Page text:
Minnesota Has New Bat Species

The last new mammal to Minnesota was identified in 1991—a shrew species. Now there is another, the evening bat (Nycticeius humeralis). It was found this summer during a survey of Minnesota’s forest bats, which was focused on their mating habits. DNR Nongame Wildlife Program and Central Lakes College researchers conducted the survey. “It’s very exciting to discover a new bat

MERS Virus Strikes Again In United States

MERS coronavirus (National Institutes of Health) The Centers for Disease Control have reported the nation’s second case of Middle Eastern Respiratory Syndrome (MERS), a coronavirus lethal in approximately 30% of cases. The first US MERS patient was a health care worker in Indiana. He has now been cleared as virus-free and returned home, although his

Polar Vortex Freezes US, Record Heat Takes Out Bats in Australia

While most of the northern US was hit with a polar vortex and record cold earlier this month, Australia and New Zealand were hit with a polar opposite record heat wave (see what I did there?). How hot was it? Australian newspaper, the Star, started off its article with the words “Bats are dropping from

Egyptian Tomb Bats Carry MERS Coronavirus

We still don’t know how humans acquire Middle East Respiratory Syndrome (MERS, formerly known as “n-coronavirus”). The mortality rate among people treated for MERS is 65%, making it one of the most lethal coronaviruses identified to date. However, scientists from the Ministry of Health of Saudi Arabia, the Center for Infection and Immunity of Columbia

Bat Resembling Badger Discovered

Is it a bat or flying badger? The yellow stripes on a small black face are reminiscent of a badger, but that is where the resemblance ends. Niumbaha superba is the bat’s name and it didn’t come all that easily, because when it was first discovered the wrong genus was assumed — Glauconycteris superba. DeeAnn Reeder, an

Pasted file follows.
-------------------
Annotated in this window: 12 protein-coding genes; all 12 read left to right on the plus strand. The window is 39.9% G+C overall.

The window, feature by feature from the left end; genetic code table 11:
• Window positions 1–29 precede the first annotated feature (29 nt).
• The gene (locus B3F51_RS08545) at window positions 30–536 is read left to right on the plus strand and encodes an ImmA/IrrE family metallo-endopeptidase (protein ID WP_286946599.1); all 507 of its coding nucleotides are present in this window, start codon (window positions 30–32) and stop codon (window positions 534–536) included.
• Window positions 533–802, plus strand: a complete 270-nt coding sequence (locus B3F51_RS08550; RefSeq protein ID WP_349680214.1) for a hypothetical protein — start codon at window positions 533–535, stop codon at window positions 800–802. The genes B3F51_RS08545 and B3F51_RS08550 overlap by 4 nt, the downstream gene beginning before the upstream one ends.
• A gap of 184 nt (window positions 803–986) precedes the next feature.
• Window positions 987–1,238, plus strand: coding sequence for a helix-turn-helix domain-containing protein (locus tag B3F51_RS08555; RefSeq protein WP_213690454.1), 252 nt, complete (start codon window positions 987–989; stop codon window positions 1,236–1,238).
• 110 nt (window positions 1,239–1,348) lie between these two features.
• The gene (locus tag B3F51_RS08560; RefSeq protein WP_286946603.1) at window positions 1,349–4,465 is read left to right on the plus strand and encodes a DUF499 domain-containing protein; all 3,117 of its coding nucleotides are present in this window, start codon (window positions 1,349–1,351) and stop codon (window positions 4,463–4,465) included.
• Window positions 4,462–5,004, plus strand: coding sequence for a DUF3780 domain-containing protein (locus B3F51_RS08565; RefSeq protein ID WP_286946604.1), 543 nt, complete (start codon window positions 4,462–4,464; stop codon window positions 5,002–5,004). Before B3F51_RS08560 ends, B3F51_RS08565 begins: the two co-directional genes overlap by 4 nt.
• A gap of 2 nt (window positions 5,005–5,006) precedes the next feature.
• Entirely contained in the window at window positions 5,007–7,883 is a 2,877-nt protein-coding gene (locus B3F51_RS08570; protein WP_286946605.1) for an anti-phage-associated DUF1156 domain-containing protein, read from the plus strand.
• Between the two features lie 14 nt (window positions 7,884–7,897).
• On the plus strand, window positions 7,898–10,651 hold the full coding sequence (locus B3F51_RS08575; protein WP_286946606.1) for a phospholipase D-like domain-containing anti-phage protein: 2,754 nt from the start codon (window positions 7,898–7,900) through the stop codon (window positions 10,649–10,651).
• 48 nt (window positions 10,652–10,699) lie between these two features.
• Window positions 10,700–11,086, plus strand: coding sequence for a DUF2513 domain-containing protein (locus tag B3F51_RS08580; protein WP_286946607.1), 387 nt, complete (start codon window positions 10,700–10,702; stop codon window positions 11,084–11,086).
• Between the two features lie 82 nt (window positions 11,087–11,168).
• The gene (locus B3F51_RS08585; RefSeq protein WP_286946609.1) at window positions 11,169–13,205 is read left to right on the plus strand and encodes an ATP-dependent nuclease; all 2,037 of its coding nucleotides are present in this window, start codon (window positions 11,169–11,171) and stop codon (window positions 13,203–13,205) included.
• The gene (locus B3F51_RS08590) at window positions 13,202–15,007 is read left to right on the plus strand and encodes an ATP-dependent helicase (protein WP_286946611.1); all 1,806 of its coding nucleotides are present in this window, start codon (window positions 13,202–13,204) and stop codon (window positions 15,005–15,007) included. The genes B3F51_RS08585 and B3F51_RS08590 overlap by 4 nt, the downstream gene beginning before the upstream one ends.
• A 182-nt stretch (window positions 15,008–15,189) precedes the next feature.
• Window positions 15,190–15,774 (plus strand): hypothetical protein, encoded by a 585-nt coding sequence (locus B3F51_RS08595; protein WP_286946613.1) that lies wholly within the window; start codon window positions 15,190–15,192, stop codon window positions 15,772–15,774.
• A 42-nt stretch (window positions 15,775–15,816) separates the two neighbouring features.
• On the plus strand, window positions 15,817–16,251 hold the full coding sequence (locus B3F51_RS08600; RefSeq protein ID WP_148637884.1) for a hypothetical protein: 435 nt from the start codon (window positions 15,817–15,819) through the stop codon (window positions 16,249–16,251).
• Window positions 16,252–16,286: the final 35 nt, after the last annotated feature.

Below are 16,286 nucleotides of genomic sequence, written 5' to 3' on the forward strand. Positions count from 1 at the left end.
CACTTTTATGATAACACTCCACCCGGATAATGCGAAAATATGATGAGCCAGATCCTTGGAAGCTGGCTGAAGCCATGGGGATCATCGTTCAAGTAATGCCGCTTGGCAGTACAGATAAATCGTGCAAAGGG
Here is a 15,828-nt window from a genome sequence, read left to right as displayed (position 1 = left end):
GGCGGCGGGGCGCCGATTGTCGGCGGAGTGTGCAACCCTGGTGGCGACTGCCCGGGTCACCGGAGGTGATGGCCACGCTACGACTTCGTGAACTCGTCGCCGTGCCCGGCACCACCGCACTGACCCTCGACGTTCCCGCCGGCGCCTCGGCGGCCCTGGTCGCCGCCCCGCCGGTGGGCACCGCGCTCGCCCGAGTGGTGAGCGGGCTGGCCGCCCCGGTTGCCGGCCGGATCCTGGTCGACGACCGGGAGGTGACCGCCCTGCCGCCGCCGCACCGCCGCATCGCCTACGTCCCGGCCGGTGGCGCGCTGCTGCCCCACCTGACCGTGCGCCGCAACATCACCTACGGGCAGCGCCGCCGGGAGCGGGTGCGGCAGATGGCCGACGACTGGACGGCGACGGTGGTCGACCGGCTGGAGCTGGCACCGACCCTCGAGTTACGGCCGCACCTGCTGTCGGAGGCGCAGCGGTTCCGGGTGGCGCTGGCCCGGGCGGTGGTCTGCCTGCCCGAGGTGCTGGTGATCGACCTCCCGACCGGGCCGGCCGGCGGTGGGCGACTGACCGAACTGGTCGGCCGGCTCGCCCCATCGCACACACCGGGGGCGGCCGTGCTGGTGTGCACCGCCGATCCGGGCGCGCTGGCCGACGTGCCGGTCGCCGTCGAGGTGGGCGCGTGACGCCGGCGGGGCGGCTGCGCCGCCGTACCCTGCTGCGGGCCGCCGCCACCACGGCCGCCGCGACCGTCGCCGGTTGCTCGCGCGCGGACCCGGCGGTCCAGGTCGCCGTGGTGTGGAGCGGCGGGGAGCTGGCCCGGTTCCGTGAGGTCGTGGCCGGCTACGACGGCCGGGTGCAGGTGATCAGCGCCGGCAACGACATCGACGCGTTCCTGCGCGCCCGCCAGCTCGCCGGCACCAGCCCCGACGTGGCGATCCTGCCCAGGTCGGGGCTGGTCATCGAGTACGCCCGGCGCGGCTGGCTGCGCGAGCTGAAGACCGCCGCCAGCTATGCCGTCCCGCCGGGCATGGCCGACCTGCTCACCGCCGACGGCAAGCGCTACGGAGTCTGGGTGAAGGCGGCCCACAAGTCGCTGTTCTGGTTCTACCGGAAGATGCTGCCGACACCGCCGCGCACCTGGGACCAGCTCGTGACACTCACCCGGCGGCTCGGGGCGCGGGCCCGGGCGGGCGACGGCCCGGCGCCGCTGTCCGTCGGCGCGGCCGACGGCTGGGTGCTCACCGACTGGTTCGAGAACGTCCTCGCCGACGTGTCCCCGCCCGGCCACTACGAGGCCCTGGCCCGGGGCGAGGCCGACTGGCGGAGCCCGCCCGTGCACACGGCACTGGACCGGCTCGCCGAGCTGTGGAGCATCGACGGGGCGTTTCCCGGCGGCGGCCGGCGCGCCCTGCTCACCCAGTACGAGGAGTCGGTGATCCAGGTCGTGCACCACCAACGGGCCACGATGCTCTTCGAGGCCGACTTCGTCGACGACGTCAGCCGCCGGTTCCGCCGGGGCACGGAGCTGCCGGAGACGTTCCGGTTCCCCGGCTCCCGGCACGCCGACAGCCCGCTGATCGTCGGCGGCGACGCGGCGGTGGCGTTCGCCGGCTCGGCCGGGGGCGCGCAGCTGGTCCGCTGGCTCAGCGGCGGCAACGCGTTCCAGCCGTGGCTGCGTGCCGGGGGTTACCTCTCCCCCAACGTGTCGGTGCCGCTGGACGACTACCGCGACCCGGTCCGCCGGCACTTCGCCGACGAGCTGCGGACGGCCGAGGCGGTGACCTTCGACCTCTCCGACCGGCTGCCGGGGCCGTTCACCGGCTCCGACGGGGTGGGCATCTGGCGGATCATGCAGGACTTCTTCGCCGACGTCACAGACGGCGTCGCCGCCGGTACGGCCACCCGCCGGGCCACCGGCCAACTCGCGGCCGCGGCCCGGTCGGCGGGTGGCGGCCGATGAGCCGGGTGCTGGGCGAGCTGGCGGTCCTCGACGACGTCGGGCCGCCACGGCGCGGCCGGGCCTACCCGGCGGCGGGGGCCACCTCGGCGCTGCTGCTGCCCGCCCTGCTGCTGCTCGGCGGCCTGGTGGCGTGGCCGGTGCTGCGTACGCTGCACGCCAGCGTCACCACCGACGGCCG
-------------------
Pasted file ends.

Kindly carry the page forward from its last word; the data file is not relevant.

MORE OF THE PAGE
Environmental Impacts Of… Baseball Bats?

Baseball bats were made out of a strong wood known as hickory when the game came into existence. However, original bats were quite heavy. Players preferred lighter bats for quicker bat speed, so the manufacturers started to use maple and white ash to produce lighter bats. The preferred wood is white ash, and baseball bats

White-Nose Syndrome Mortality Is Highest In Bats That Are More Social

  Bat populations in North America are currently being decimated by a fungal disease known as white-nose syndrome. The deadliness of this fungus may greatly depend on how social the bats are during hibernation, according to new research from the University of California, Santa Cruz. “Species that hibernate in dense clusters even as their populations

ADORABLE Baby Bat Learns to Fly

OK, this is the last cute or funny animal video of the weekend,… I think. This one is truly adorable. My reaction didn’t really out-do Jess Zimmerman’s, though, and I can’t trump her words, so here’s what she had to say about the video: “I am not ashamed to admit that I wept openly at

Bat Die-Off Could Seriously Threaten U.S. Agriculture

If you haven’t heard, there have been massive die-offs of bats across the U.S. recently. Scientists have been warning us about the main cause, White-Nose Syndrome (WNS), for years… but who listens to scientists? With WNS, a fungus leaves a white substance all over bats disrupting hibernation patterns, forcing bats to use up all of

New Species Found on Shelf – In a Jar

[social_buttons] A new species of Samoan fruit bat or ‘flying fox’ was discovered at the Academy of Sciences in Philadelphia by Kristofer M. Helgen, a Research Zoologist and Curator of Mammals at the Smithsonian’s National Museum of Natural History. Helgen, the lead author of the paper published in American Museum Novitates, noticed the bat within

African Roast Bat is Off the Menu, Population Soars

[social_buttons] A colony of giant African bats has made a dramatic return from the brink of exctinction, thanks to a conservation drive discouraging people from eating them as delicacies. As recently as 1989, the Pemba Flying Fox, one of Africa’s largest bat species, was critically endangered, with only a few individuals left on Pemba Island,

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